Clean Water Action is one group that has worked to win strong health and environmental protections. They organize strong grassroots groups and coalitions, and campaigns to elect environmental candidates and to solve environmental and community problems.

Some of those campaignsTake action to protect drinking water and clean up polluted waterways:

  • Get health-harming toxics out of everyday products
  • Protect our water from dirty energy threats - drilling and fracking for oil and gas, and power plant pollution
  • Build a future of clean water and clean energy
  • Keep our clean water laws strong and effective to protect water and health.

In New Jersey, you can reach Clean Water Action at:
198 Brighton Avenue
Long Branch, New Jersey, 07740
p: 732.963.9714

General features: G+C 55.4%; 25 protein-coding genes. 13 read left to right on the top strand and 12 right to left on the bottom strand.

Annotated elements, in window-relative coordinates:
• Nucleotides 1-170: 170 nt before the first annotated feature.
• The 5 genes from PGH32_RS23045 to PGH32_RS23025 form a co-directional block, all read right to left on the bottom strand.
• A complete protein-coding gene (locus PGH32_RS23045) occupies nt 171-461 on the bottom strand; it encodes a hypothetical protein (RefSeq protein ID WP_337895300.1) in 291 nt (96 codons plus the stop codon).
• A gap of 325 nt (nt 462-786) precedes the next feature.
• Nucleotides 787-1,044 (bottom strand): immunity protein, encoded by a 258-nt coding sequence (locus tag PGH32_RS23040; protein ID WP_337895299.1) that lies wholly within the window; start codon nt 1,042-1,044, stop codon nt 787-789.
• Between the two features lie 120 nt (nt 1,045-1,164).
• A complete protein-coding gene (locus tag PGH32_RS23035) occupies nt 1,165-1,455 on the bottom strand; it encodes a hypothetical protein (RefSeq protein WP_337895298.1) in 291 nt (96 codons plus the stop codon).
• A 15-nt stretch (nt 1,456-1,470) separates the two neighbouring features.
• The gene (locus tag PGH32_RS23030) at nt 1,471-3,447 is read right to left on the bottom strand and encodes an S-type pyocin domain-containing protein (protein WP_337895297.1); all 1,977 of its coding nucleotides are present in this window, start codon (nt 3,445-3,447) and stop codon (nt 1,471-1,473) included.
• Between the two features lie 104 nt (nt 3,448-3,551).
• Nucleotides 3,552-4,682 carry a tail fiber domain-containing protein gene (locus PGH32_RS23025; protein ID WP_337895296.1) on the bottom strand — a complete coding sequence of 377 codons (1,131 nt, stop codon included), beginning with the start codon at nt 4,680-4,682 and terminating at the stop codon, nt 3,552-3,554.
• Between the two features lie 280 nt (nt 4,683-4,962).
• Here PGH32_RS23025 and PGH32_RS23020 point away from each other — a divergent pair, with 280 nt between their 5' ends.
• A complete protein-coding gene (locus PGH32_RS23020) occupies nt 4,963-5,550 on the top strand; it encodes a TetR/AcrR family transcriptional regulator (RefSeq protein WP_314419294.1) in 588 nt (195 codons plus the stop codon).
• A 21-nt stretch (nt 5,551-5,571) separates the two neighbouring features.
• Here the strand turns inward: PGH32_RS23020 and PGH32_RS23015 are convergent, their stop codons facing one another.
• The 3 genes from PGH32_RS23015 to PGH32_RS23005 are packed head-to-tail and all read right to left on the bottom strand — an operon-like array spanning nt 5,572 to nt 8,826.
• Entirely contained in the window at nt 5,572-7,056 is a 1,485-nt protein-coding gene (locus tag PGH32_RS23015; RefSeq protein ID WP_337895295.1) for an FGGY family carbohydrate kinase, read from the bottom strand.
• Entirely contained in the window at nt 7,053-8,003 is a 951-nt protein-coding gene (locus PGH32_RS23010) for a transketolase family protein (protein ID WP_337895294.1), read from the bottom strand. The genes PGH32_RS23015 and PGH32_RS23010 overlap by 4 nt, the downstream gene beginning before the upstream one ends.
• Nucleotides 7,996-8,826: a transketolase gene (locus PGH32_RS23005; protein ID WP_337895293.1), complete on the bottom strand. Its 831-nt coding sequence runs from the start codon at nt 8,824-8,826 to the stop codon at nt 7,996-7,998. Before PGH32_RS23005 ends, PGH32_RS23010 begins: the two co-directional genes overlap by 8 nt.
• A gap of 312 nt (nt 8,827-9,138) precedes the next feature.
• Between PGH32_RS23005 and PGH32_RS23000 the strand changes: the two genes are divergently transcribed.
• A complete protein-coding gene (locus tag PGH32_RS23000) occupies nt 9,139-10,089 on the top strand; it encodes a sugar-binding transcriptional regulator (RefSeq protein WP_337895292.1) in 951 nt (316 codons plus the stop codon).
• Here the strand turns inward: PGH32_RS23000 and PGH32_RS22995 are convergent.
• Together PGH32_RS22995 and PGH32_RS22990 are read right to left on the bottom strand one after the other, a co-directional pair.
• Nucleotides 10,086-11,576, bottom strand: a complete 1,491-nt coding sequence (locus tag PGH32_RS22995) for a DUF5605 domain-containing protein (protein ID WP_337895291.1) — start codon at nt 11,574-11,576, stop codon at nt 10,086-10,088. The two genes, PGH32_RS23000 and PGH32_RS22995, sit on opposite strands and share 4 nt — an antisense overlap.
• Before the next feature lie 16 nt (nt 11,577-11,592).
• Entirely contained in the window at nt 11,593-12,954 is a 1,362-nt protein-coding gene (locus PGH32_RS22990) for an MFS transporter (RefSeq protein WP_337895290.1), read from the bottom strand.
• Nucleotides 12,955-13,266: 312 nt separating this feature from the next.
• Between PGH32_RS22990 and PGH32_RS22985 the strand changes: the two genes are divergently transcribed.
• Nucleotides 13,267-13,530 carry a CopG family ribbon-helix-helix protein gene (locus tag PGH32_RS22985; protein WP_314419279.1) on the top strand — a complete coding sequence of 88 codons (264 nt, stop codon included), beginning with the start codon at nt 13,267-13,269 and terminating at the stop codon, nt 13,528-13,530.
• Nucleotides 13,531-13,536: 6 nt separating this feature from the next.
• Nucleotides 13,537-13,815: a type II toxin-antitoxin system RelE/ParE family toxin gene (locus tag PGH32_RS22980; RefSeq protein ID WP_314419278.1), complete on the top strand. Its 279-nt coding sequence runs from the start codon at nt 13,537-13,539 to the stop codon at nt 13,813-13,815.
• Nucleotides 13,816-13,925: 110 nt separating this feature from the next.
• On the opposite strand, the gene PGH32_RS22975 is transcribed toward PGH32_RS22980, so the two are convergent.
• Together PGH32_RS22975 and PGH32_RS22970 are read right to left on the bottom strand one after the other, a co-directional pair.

559 Bloomfield Avenue
Montclair, New Jersey, 07042
p: 973.744.3005

A group protecting the water offshore is Clean Ocean Action which helps to identify the sources of pollution and attack each source by using research, public education, and citizen action to convince our public officials to enact and enforce measures which will clean up and protect our ocean.

Clean Ocean Action (COA) is a broad-based coalition of 125 active boating, business, community, conservation, diving, environmental, fishing, religious, service, student, surfing, and women's groups.

Their campaigns include:

  • Improve programs and laws that protect public health at swimming beaches.
  • Reduce plastics and litter that pollute waterways, spoil beautiful beaches, and harm or kill marine life including turtles, whales, seals, birds, and fish.
  • Protect coasts from oil and gas drilling in the ocean, including Maine to Florida.
  • Establish the nation’s first Clean Ocean Zone to start a national chain reaction for all coasts.